TRIAL COURT REVERSED CONCERNING METHOD FOR CREDITING EMPLOYER FOR TTD PAYMENTS AFTER MMI
Steam & Process Repairs v. Michael V. Cayton:
On October 2, 2009, the Alabama Court of Civil Appeals released this opinion wherein it reversed the trial court in its method of crediting the employer for TTD benefits made to an employee after MMI had been reached. The employer voluntarily paid the employee $513.54 a week in TTD benefits from May 22, 2004 to April 18, 2008, most of which time the matter was being litigated. The trial court determined that the employee sustained a 75% permanent partial disability and reached MMI on April 4, 2006. The trial court also found that the employer was entitled to a credit to the extent that benefits paid for TTD after the date of MMI exceeded benefits due for PPD.
Following the trial, the two parties were unable to agree on the amount of compensation owed the employee in light of the credit due to the employer. The employer argued that it was entitled to a credit in the form of a reduction in payment equal to the actual dollar amount it had overpaid the employee after he reached MMI. The employee, in turn, argued that the employer was entitled to credit in the form of a deduction of the number of weeks it had paid the employee TTD benefits from the total number of weeks the employee was entitled to receive PPD benefits. The trial court calculated the credit according to the method set forth by the employee. The trial court determined that the employer had paid the employee TTD benefits for 204 weeks and that the employee was entitled to receive PPD benefits for 300 weeks. The trial court then credited the employer for the number of weeks it had already paid benefits to the employee and ordered it to pay the $220 a week that the employee was entitled to receive in PPD benefits for the remaining 96 weeks. The employer appealed.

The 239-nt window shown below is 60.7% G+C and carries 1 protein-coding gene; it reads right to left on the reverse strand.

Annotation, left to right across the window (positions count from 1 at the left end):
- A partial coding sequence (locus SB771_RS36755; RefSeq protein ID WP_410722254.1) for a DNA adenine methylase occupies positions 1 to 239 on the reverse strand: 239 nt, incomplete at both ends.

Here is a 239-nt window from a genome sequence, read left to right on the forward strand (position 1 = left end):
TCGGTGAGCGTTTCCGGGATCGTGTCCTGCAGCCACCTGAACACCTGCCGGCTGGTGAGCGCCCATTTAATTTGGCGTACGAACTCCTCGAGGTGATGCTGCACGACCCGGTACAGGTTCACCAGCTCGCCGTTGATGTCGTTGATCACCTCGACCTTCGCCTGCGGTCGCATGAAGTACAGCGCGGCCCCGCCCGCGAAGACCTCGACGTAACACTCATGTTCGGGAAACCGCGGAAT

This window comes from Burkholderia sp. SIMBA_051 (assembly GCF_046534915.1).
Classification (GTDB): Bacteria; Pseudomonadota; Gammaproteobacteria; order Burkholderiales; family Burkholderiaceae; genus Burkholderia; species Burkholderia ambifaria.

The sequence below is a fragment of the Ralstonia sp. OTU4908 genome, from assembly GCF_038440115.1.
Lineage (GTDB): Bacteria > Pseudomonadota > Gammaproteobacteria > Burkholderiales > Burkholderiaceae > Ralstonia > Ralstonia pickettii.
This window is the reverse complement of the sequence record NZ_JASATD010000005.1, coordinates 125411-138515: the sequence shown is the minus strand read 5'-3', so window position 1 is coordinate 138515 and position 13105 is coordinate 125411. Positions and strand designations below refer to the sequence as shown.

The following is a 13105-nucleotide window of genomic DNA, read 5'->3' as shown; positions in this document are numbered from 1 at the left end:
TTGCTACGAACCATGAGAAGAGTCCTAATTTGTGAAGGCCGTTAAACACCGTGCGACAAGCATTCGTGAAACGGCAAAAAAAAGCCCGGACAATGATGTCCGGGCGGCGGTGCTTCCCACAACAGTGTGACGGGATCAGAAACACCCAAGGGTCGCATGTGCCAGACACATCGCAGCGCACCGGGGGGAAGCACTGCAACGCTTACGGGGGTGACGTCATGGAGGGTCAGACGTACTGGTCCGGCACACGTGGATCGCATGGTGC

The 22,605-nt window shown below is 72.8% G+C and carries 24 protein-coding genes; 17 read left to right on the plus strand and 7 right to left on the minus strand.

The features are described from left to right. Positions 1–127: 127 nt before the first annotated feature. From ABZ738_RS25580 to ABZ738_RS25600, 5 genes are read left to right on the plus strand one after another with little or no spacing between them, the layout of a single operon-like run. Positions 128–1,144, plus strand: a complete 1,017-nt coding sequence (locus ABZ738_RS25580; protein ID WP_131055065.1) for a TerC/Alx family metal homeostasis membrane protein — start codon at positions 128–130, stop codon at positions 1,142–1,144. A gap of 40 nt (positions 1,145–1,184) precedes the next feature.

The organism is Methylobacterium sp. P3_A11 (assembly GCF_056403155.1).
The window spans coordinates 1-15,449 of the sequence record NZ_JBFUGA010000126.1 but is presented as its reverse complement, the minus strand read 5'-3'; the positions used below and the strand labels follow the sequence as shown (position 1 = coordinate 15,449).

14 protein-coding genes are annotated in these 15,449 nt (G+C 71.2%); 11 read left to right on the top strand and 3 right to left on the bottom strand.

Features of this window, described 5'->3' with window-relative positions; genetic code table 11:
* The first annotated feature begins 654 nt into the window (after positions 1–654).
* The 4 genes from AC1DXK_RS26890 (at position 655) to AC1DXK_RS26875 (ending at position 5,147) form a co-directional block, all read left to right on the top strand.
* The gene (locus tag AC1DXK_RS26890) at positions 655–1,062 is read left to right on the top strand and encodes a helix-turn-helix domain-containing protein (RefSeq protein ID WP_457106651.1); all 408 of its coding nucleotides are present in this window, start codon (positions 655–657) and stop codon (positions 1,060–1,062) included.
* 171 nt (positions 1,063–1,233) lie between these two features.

On review, the Court of Civil Appeals reversed the trial court’s judgment as it concerned the method of crediting payments made by the employer. The Court of Civil Appeals found that the credit to the employer should have been applied to the PPD benefits of $220 each week for the 96 weeks remaining of the total of 300 weeks the employee was entitled to compensation. Additionally, the Court found that, at a rate of $220 each week for 96 weeks, the employer owed the employee a total of $21,120 in PPD benefits. However, the Court found that, once the employer was credited with the $31,115.24 it had already overpaid the employee during the 106 weeks after the employee reached MMI, the employer should owe no further compensation. Further, the employer had paid $9,995.24 more than the employee was entitled to recover from the employer. The Court reversed the trial but did not rule as to whether or not the employer was entitled to actually recoup the amount overpaid because that issue was not before the Court.
Practice Pointer:In order to avoid an over payment situation, stop paying indeminty benefits as soon as the claimant has reached MMI.